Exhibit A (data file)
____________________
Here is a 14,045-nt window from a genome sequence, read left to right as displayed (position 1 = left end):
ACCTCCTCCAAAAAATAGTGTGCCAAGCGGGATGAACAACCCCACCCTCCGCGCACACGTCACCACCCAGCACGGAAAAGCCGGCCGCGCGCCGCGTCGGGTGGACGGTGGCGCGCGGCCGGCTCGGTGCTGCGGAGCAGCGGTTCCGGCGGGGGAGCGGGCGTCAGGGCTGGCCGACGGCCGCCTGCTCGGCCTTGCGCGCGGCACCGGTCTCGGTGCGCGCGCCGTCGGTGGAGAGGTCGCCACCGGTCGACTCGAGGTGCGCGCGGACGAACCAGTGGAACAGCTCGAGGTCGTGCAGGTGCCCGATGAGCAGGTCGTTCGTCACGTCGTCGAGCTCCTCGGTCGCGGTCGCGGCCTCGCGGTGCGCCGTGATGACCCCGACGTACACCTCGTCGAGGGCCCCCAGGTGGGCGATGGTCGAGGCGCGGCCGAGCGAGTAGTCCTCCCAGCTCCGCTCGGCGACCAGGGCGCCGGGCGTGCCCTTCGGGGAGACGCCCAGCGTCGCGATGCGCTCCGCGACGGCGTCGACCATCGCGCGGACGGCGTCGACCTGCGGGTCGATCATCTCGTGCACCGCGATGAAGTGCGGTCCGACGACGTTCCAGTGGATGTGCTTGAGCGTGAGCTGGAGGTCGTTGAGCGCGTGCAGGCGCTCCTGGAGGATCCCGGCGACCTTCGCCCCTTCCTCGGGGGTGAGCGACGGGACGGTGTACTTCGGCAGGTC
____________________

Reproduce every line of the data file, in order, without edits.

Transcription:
Here is a 14,045-nt window from a genome sequence, read left to right as displayed (position 1 = left end):
ACCTCCTCCAAAAAATAGTGTGCCAAGCGGGATGAACAACCCCACCCTCCGCGCACACGTCACCACCCAGCACGGAAAAGCCGGCCGCGCGCCGCGTCGGGTGGACGGTGGCGCGCGGCCGGCTCGGTGCTGCGGAGCAGCGGTTCCGGCGGGGGAGCGGGCGTCAGGGCTGGCCGACGGCCGCCTGCTCGGCCTTGCGCGCGGCACCGGTCTCGGTGCGCGCGCCGTCGGTGGAGAGGTCGCCACCGGTCGACTCGAGGTGCGCGCGGACGAACCAGTGGAACAGCTCGAGGTCGTGCAGGTGCCCGATGAGCAGGTCGTTCGTCACGTCGTCGAGCTCCTCGGTCGCGGTCGCGGCCTCGCGGTGCGCCGTGATGACCCCGACGTACACCTCGTCGAGGGCCCCCAGGTGGGCGATGGTCGAGGCGCGGCCGAGCGAGTAGTCCTCCCAGCTCCGCTCGGCGACCAGGGCGCCGGGCGTGCCCTTCGGGGAGACGCCCAGCGTCGCGATGCGCTCCGCGACGGCGTCGACCATCGCGCGGACGGCGTCGACCTGCGGGTCGATCATCTCGTGCACCGCGATGAAGTGCGGTCCGACGACGTTCCAGTGGATGTGCTTGAGCGTGAGCTGGAGGTCGTTGAGCGCGTGCAGGCGCTCCTGGAGGATCCCGGCGACCTTCGCCCCTTCCTCGGGGGTGAGCGACGGGACGGTGTACTTCGGCAGGTC